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University of Toronto St. George
Statistical Sciences
Hadas Moshonov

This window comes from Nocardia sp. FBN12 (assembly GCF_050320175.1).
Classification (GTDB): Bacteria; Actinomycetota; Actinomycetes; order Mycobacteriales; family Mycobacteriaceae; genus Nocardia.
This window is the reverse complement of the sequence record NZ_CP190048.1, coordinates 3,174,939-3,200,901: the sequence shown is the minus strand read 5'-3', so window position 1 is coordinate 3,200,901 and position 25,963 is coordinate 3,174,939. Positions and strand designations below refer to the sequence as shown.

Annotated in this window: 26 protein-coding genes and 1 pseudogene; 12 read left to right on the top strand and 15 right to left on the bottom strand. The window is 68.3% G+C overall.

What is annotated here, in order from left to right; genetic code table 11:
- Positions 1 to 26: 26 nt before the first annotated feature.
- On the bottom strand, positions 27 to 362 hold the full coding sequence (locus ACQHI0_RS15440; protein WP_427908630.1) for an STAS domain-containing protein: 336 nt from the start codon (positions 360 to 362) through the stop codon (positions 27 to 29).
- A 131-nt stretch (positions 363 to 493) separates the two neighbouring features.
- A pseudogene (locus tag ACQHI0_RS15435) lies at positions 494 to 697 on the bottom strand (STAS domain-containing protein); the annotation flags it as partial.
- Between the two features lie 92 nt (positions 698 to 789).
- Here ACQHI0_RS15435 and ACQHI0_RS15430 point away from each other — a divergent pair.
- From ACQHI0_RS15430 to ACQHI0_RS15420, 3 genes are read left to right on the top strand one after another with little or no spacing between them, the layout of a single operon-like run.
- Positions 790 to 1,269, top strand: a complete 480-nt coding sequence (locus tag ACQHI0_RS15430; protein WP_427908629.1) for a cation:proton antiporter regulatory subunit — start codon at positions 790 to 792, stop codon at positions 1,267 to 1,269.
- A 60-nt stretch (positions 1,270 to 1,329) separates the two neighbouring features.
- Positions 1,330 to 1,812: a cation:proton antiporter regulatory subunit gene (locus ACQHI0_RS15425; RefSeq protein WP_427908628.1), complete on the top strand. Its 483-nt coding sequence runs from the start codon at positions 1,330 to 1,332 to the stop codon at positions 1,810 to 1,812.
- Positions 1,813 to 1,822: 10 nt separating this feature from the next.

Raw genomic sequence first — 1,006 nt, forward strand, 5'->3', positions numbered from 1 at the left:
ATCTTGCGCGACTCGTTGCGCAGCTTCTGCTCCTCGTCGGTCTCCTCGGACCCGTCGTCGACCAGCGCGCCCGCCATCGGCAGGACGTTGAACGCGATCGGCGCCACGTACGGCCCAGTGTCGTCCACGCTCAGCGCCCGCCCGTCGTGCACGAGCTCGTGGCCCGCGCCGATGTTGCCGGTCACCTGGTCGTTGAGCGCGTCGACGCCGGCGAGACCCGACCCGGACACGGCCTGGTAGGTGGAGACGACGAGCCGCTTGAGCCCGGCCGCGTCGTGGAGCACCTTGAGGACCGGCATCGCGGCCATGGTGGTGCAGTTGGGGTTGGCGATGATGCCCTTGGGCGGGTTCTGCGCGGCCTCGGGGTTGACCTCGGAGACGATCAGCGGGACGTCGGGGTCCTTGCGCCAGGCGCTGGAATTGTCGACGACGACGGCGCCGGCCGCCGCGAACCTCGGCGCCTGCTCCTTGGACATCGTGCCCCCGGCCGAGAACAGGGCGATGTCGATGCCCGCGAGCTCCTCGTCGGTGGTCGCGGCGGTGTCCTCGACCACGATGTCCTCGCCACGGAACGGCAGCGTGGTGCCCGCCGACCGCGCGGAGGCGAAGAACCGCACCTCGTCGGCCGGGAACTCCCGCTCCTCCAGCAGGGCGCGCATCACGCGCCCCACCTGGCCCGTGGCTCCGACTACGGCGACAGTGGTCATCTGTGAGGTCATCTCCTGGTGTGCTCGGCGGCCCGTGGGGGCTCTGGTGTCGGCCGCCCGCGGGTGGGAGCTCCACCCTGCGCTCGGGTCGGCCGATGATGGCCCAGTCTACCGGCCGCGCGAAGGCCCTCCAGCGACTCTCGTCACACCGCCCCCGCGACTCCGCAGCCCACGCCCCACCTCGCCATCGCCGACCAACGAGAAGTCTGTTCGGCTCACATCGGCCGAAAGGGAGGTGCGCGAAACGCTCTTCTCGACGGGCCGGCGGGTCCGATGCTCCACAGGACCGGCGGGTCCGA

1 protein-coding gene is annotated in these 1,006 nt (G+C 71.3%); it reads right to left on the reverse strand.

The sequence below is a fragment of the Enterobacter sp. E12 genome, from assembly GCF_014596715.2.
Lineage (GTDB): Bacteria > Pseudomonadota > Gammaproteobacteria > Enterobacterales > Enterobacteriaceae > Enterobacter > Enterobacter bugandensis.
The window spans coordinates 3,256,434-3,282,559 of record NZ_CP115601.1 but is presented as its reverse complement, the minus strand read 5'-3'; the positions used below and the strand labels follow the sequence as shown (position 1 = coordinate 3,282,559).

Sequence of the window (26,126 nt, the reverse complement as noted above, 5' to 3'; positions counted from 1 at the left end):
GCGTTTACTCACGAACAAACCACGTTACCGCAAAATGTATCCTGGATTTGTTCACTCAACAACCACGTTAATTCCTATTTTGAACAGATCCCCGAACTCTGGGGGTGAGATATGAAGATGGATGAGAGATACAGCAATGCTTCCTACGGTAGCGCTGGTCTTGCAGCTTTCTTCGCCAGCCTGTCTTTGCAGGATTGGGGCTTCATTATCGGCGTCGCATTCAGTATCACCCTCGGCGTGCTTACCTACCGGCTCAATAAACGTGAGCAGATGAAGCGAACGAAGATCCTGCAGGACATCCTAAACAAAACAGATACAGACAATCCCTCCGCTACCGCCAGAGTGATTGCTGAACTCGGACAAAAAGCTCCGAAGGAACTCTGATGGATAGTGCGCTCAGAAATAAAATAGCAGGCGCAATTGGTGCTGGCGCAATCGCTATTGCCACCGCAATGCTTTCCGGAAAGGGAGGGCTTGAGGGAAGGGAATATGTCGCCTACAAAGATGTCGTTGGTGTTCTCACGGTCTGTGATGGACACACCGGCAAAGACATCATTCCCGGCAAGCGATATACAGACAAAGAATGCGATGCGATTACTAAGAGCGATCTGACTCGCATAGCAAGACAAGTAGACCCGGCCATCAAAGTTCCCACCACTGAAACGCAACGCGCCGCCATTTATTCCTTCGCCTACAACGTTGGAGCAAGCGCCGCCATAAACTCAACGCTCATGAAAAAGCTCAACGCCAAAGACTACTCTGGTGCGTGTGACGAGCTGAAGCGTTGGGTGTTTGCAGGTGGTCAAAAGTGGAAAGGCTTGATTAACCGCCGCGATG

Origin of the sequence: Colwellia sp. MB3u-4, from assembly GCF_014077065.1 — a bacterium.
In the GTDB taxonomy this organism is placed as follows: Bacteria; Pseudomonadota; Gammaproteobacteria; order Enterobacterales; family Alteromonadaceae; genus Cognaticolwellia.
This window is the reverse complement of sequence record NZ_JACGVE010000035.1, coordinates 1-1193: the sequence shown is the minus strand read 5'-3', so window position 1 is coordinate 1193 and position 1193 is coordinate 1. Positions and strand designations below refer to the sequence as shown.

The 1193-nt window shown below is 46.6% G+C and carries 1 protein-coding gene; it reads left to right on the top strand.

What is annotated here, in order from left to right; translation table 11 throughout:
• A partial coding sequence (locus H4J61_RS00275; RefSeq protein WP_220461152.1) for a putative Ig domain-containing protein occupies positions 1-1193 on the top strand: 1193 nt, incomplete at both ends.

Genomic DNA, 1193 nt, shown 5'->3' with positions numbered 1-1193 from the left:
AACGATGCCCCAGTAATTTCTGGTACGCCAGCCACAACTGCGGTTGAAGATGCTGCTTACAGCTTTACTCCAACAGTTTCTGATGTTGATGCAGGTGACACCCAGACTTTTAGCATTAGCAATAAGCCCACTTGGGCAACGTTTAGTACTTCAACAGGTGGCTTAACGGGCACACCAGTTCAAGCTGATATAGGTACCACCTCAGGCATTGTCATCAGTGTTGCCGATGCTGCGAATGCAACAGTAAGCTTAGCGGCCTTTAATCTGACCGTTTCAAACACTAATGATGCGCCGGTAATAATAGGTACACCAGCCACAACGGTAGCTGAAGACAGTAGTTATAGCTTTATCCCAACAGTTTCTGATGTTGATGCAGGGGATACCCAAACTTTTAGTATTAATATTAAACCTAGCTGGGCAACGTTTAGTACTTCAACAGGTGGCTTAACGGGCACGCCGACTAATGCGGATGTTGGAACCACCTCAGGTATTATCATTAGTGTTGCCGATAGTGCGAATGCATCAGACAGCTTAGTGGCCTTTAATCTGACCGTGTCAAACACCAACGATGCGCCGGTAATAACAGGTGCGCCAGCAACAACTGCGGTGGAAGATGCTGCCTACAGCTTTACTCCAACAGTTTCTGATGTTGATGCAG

UNIVERSITY OF TORONTO Faculty of Arts and Science DECEMBER EXAMINATIONS 2010 STA 302 H1F / STA 1001 HF Duration - 3 hours Aids Allowed: Calculator LAST NAME: SOLUTIONS FIRST NAME: STUDENT NUMBER: ▯ There are 19 pages including this page. ▯ The last page is a table of formulae that may be useful. For all questions you can assume that the results on the formula page are known unless the question states otherwise. ▯ Pages 14 through 18 contain output from SAS that you will need to answer Question 5. ▯ Total marks: 85 1 2ab 2cd 3 4 5a 5b 5c 5d(i-iii) 5d(iv-vi) 6 7, 8 1 1. (10 marks) Beside each description, write the letter of the term from the list below that provides the best match. (I) I What to include when the e▯ect of 1 on Y is di▯erent for di▯erent values of X . 2 (II) C The proportion of variation explained by the regression line. (III) F An observed response minus its estimated mean according to some model. (IV) Q A measure of how in uential a particular observation is. (V) N A method for estimating regression coe▯cients. (VI) B A test comparing a model of interest to the model with only an intercept. (VII) S A statistic used to identify problems of multicollinearity. (VIII) any of D,Z,T A statistic for comparing models with di▯erent sets of explanatory variables. (IX) T Another name for the estimate of ▯ in regression analysis. (X) R A measure of how unusual the x-values are for a particular observation. (A) Analysis of Variance (N) Least Squares (B) Analysis of Variance F-test (O) Correlation (C) R-squared (P) Degrees of freedom (D) Adjusted R-squared (Q) Cook’s Distance (E) t-test (R) Leverage (F) Residual (S) Variance In ation Factor (G) Standardized residual (T) Residual mean square (H) Fitted value (U) Mean square of regression (I) Interaction (V) Residual sum of squares (J) Indicator (W) Regression sum of squares (K) Explanatory variable (X) Total sum of squares (L) Response variable (Y) Variance (M) Outlier (Z) Extra sum of squares 2 Continued 2. Suppose that we believe that a response variable Y is related to a non-random ex- planatory variable x by the modei Y = ix +ie , i = 1;:::;n. That is, we believe that it is appropriate to use a model that goes through the origin. Assume that the following conditions hold: ▯ The errors1e ;::n;e have expectation 0. ▯ The errors have common variance ▯ . ▯ The errors are uncorrelated. (a) (3 marks) Show that the least squares estimator of ▯ is , X Xn ▯ = x Y x2 i i i i=1 i=1 The least square estimates minimize the residual sum of squares: X RSS = (Yi▯ ▯xi) @ RSS X = ▯2 xi(Yi▯ ▯xi) @ ▯ Setting equal to 0 and solving gives P xi i ▯ = P 2 xi (b) (3 marks) Assuming that the model is correct, show that ▯ is an unbiased esti- mator of ▯. xiE(Yi) E(▯) = P xi P x i▯xi) = P x2 i = ▯ 3 Continued (Question 2 continued.) ^ (c) (2 marks) Find Var(▯). 1 X 2 Var(▯) = ▯P 2 xiVar(Y i x i (since the i ’s are assumed uncorrelated because tie e ’s are assumed uncorrelated) 1 = P ▯2 x2 i (d) (2 marks) Suppose that the model Yi= ▯x i e is correct, but the model Yi= ▯ 0 ▯ x1 ie ii used. Show that Var(▯ )1▯ Var(▯). 2 2 ^ ▯ ▯ Var(▯ 1 = P 2 2 ▯ P 2 xi▯ nx xi P P since x ▯ n x ▯ x2 i i 4 Continued 3. A multiple linear regression model with dependent variable Y and 3 explanatory variables was ▯t to 15 observations. The residual sum of squares was found to be 22.0 and it was also found that 2 3 0:5 0:3 0:2 0:6 6 7 (X X) ▯1= 6 0:3 6:0 0:5 0:4 7 4 0:2 0:5 0:2 0:7 5 0:6 0:4 0:7 3:0 (a) (1 mark) What degrees of freedom would be used when ▯nding a con▯dence interval for1▯ ? n ▯ (p + 1) = 15 ▯ 4 = 11 (b) (1 mark) What is the estimate of the error variance? 22= 2 11 (c) (1 mark) What is the estimated variance of the estimat2r of ▯ ? 2(0:2) = 0:4 5 Continued 4. Consider the multiple regression model 2 Y = X▯ + e; e ▯ N(0;▯ I) (a) (3 marks) Show that e = (I ▯ H)e. e = (I ▯ H)Y = (I ▯ H)(X▯ + e) = X▯ + e ▯ X(X X) 0 ▯1X X▯ ▯ He = (I ▯ H)e (b) (1 mark) Why is E(ee ) = Var(e)? 0 0 Var(e) = E(ee ) ▯ E(e)(E(e)) (from the formula sheet) and E(e) = 0 (c) (4 marks) Show that I ▯ H is idempotent and symmetric. Idempotent: 2 2 (I ▯ H) = I ▯ 2H + H ▯ ▯ ▯ ▯ 0 ▯1 0 0 ▯1 0 = I ▯ 2H + X(X X) X X(X X) X ▯ ▯ = I ▯ 2H + X(X X) 0 ▯1X 0 = I ▯ 2H + H = I ▯ 2H Symmetric: 0 0 0 (I ▯ H) = I ▯ H ▯ 0 ▯1 0 0 = I ▯ X(X X) X = I ▯ X(X X) 0 ▯1X 0 = I ▯ H ^ 2 (d) (3 marks) Show that Var(ejX) = ▯ (I ▯ H). Var(ejX) = Var((I ▯ H)ejX) from (a) = (I ▯ H)Var(e)(I ▯ H) 0 = (I ▯ H)▯ I(I ▯ H) 0 2 = ▯ (I ▯ H) using (c) Continued 6 5. The data considered in this question are the same data considered in Assignment 1, taken from a 2007 Wall Street Journal article on the decline of U.S. house prices. The data are indicators of the real-estate market in 28 U.S. cities. The variables considered in this question are: Response variable: ▯ PriceChange { The percent change in average price of a home from one year ago. Explanatory variables: ▯ LoansOverdue { The percentage of mortgage loans that are 30 days or more overdue. ▯ InventoryChange { The percent change in housing inventory from one year ago. A positive value indicates that more houses are on the market. ▯ EmployOutlook { A character variable that classi▯es the projected growth in the number of jobs as one of Strong, Average, or Weak. (An observation that had an employment outlook of Very Weak in the original data has been re-classi▯ed as Weak.) ▯ iEmployOutIsWeak { An indicator variable that is 1 if EmployOutlook is Weak and 0 otherwise. ▯ iEmployOutIsAverage { An indicator variable that is 1 if EmployOutlook is Average and 0 otherwise. ▯ iEmpWeak LoansOD { The product of iEmployOutIsWeak and LoansOverdue. ▯ iEmpAvg LoansOD { The product of iEmployOutIsAverage and LoansOverdue. On pages 14 through 18 there is SAS output for the analysis of these data. The questions below relate to the SAS output. (a) ANALYSIS 1 (page 14) was carried out using only observations having EmployOutlook either Strong or Weak. (That is, cities with Average employment outlook were removed from the data for this analysis only.) The questions in part (a) relate to ANALYSIS 1. i. (2 marks) What is the estimated di▯erence in the mean of percent change in average price of a home between cities with Strong and cities with Weak employment outlook? 5.645% with cities with weak outlook having the smaller (negative) mean percent change. ii. (2 marks) Can you conclude that there is a di▯erence in the mean of percent change in average price of a home between cities with Strong a